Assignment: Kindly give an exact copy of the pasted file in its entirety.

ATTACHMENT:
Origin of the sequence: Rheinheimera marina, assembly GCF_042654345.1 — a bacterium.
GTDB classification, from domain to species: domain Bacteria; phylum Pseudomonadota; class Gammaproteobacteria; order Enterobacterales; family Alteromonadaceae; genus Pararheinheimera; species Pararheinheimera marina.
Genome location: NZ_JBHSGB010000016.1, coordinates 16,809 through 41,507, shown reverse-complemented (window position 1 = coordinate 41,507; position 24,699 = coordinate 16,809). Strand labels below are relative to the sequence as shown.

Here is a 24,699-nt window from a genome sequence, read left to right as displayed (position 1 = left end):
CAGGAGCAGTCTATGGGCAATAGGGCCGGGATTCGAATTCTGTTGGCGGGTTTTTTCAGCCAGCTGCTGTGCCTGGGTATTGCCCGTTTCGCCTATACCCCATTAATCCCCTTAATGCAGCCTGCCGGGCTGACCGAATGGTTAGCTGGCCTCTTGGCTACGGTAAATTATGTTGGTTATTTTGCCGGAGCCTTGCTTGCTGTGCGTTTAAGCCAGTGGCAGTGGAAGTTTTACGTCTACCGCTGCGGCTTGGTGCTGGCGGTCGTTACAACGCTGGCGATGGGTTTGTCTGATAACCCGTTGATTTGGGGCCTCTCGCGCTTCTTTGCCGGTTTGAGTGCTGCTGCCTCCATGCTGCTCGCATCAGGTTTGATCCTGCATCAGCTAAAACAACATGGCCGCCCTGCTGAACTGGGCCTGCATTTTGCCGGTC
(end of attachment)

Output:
Origin of the sequence: Rheinheimera marina, assembly GCF_042654345.1 — a bacterium.
GTDB classification, from domain to species: domain Bacteria; phylum Pseudomonadota; class Gammaproteobacteria; order Enterobacterales; family Alteromonadaceae; genus Pararheinheimera; species Pararheinheimera marina.
Genome location: NZ_JBHSGB010000016.1, coordinates 16,809 through 41,507, shown reverse-complemented (window position 1 = coordinate 41,507; position 24,699 = coordinate 16,809). Strand labels below are relative to the sequence as shown.

Here is a 24,699-nt window from a genome sequence, read left to right as displayed (position 1 = left end):
CAGGAGCAGTCTATGGGCAATAGGGCCGGGATTCGAATTCTGTTGGCGGGTTTTTTCAGCCAGCTGCTGTGCCTGGGTATTGCCCGTTTCGCCTATACCCCATTAATCCCCTTAATGCAGCCTGCCGGGCTGACCGAATGGTTAGCTGGCCTCTTGGCTACGGTAAATTATGTTGGTTATTTTGCCGGAGCCTTGCTTGCTGTGCGTTTAAGCCAGTGGCAGTGGAAGTTTTACGTCTACCGCTGCGGCTTGGTGCTGGCGGTCGTTACAACGCTGGCGATGGGTTTGTCTGATAACCCGTTGATTTGGGGCCTCTCGCGCTTCTTTGCCGGTTTGAGTGCTGCTGCCTCCATGCTGCTCGCATCAGGTTTGATCCTGCATCAGCTAAAACAACATGGCCGCCCTGCTGAACTGGGCCTGCATTTTGCCGGTC